Lynton: I typically design in 2D and rarely use 3D CAD software, partly for the mental challenge, but also because I feel that I have more control over the design. It’s also true to the process for which I am designing - an 8’x4’ sheet of plywood and a CNC machine is in principle very similar to a sheet of paper and a pencil. Designing in 2D also helps me visualise how something will be cut through knowing I will only be using one-sided cutting, or that you can fit multiple designs onto one sheet.
Material efficiency is very important to me as it affects cost so much. I spend a lot of time figuring out the best, most efficient nesting solution for my designs (how the parts fit onto a sheet of 8’x4’ plywood). I also enjoy designing objects that can be made entirely from one material and process so I avoid the use of complex hardware and instead come up with simple CNC made hinges and fixings.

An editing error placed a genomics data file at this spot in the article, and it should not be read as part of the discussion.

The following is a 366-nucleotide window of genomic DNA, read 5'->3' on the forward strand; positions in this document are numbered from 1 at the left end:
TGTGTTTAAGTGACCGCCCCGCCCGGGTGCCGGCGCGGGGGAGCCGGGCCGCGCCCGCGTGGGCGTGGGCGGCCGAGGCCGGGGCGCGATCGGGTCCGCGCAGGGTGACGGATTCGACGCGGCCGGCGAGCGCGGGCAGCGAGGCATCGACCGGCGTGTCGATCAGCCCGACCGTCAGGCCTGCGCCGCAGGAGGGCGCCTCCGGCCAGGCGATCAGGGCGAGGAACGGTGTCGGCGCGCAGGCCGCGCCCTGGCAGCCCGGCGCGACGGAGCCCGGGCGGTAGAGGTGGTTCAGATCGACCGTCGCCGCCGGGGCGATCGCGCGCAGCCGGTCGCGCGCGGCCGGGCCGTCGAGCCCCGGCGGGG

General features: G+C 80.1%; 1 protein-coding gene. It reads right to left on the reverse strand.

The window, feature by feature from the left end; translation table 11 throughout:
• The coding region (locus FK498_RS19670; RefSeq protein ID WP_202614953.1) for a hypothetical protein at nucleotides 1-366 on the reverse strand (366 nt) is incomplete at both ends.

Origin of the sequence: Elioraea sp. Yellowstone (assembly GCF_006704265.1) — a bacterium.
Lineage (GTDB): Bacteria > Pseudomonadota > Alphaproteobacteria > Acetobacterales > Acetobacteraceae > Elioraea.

Opendesk: How did you become involved with Opendesk?
Lynton: Since we were at university together, Joni has always been interested in furniture fabrication. He introduced me to CNC machines many years ago. This opened my eyes to the possibility of customisation that would enable functions that simply did not exist yet. Digital fabrication tools allow great freedom. One day you can be cutting a piece of furniture and the next day a full-size house. All this without the cost of tool or mould changes commonly seen in conventional mass manufacture.
This concept came to fruition in the Hub Westminster co-working space project in central London (an Architecture 00 project) where we designed all the furniture to encourage people to work collaboratively and allow the space to be reconfigured in minutes. The initial plans for the Hub had a CNC milling room to enable furniture to be customised within a few hours.
This extraordinary freedom of being able to identify a problem and design a solution which could be prototyped in a few days means that we use CNC milled furniture in pretty much every architecture project we do at 00.